Bird Conservation Group Wants Tighter Controls on Wind Industry | KCET
Bird Conservation Group Wants Tighter Controls on Wind Industry
A national bird protection group is calling on the federal government to require wind energy operators to get permits to kill birds that are protected under one of the nation's oldest environmental laws.
The Washington, D.C.-based American Bird Conservancy, which projects more than 1.4 million annual bird deaths in coming years from wind turbines and their associated transmission lines, petitioned the U.S. Fish and Wildlife Service this month to require owners of wind power facilities to apply for permits under the Migratory Bird Treaty Act of 1918 before being allowed to build their projects.
USFWS has been asking wind companies to follow voluntary bird-protection guidelines when siting and designing their projects, but American Bird Conservancy claims in its petition that the voluntary approach has been roundly ineffective at protecting birds from wind turbines.
The petition, filed earlier this month with the U.S. Department of the Interior, is actually a follow-up to an earlier attempt by the group to compel USFWS to crack down on wind industry violations of the law. This month's petition was sent to provide new information on the scope of the threat wind turbines pose to birds.
As part of that update, the group summarized a December 2014 study, commissioned by the group and conducted by researchers at Mississippi State University, that indicates USFWS' voluntary compliance policy has failed to prevent wind turbines from being built in extremely sensitive bird areas:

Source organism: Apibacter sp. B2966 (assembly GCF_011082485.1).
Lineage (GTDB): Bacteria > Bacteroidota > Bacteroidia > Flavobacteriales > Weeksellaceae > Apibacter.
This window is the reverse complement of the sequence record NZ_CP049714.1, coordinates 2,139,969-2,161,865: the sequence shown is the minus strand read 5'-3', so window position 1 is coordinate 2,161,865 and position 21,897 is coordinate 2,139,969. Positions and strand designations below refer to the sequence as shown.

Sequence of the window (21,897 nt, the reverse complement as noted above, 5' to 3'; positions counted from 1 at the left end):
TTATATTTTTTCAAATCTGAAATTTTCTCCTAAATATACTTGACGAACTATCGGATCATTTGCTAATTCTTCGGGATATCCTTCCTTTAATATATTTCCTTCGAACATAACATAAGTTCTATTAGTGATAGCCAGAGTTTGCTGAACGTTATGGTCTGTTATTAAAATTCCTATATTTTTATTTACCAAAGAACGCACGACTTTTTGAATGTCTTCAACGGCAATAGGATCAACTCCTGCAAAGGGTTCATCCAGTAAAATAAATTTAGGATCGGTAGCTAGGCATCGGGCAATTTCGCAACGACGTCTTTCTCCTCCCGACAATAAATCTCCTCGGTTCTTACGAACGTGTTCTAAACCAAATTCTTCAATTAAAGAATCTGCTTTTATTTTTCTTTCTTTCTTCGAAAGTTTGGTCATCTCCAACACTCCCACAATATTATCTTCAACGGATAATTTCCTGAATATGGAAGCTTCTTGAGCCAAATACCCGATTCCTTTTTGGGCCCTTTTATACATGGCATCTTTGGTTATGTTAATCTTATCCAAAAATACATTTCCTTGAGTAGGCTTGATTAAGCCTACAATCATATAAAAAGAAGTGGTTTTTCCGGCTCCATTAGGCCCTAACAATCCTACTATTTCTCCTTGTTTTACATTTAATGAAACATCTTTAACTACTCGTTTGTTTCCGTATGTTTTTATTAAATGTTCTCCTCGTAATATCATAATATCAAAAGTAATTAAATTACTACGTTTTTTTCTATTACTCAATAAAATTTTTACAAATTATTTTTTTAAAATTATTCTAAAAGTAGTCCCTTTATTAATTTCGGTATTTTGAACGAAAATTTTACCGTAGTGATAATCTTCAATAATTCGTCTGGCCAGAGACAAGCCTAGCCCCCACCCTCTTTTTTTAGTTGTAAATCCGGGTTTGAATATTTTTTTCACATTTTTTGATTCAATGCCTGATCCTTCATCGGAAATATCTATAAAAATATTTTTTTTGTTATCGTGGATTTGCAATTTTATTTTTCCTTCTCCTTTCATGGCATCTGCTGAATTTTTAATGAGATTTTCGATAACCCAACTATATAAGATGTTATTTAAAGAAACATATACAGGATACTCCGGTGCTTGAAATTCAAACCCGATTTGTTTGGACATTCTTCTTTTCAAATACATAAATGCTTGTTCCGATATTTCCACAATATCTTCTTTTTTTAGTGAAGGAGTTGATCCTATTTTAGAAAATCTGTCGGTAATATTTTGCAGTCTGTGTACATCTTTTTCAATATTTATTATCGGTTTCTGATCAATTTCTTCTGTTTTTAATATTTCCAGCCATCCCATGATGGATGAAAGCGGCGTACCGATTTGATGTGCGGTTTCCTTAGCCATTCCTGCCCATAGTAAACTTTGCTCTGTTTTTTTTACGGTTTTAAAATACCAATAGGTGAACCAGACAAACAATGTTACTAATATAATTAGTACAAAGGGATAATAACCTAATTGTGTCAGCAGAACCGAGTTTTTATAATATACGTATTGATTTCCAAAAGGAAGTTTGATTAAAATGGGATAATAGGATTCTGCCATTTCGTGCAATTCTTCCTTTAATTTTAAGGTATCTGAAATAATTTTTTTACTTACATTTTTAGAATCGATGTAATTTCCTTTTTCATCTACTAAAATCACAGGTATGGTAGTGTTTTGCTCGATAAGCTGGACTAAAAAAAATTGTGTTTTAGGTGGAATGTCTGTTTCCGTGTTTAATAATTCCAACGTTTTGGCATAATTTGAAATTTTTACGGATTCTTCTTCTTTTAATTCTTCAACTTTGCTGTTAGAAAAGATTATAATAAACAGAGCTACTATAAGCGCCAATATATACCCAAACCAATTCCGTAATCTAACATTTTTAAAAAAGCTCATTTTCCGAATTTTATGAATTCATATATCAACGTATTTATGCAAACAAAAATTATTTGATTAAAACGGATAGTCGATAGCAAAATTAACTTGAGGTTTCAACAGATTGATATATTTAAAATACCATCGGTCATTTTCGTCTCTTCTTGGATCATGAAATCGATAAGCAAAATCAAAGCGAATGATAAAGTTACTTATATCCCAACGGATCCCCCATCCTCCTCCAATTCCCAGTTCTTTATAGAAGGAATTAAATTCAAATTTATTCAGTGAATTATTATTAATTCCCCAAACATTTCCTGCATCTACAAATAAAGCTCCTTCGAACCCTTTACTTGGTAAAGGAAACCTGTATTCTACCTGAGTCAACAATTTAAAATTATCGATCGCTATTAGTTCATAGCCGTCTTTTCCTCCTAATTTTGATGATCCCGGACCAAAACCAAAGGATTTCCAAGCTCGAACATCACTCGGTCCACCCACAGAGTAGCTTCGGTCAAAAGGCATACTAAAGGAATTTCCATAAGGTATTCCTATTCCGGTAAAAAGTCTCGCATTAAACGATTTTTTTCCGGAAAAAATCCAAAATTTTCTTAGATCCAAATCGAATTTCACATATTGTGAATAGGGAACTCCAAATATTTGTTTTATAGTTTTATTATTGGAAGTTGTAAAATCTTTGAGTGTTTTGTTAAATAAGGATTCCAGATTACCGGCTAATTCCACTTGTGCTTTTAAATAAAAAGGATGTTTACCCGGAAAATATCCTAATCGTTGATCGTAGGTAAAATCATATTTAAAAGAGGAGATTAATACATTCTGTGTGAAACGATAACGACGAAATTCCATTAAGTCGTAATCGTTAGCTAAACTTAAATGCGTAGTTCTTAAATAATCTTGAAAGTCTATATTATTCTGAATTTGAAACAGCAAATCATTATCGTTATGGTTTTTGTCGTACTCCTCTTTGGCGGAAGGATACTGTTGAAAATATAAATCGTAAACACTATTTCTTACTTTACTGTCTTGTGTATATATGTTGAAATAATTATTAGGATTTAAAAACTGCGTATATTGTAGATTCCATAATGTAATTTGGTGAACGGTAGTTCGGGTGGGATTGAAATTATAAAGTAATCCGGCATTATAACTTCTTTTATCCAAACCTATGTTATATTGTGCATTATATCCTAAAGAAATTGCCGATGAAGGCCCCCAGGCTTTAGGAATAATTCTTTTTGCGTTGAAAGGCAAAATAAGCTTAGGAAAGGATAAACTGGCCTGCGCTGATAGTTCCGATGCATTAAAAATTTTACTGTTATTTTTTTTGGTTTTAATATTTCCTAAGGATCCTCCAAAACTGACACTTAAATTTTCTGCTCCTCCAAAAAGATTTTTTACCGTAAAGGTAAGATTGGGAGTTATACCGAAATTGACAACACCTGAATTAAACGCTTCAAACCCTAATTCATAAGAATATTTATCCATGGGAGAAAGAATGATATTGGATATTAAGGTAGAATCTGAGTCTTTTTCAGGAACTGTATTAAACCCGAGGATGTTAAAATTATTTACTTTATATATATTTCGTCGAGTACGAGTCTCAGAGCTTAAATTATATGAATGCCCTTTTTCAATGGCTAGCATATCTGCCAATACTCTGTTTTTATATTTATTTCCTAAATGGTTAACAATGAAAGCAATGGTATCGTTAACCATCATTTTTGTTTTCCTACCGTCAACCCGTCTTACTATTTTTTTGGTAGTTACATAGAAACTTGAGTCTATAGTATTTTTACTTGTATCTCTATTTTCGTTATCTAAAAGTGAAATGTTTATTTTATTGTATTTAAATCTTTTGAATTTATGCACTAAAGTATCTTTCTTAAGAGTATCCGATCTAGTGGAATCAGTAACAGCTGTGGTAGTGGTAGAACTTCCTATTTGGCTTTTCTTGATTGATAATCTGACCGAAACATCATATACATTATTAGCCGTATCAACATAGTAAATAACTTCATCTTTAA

The Migratory Bird Treaty Act makes it illegal to kill or harm any of the 800-odd species of bird specifically listed under the law without a permit. Penalties for a single offense -- injury to a single bird -- range up to $200,000 in fines and a year's imprisonment.
As Rewire reported two years ago, USFWS has been highly reluctant to enforce the law against operators of wind turbines.
"In effect, the MBTA is not being enforced, except perhaps under very special circumstances," said Michael Hutchins of the American Bird Conservancy's Bird Smart Wind Energy Campaign. "This reality is particularly significant for the wind industry because wind energy projects will inevitably take birds protected under the MBTA. In fact, because it is virtually impossible to operate a wind energy facility without killing or injuring at least some migratory birds, most operational wind energy projects are in ongoing violation of the MBTA, and are effectively breaking the law with impunity."
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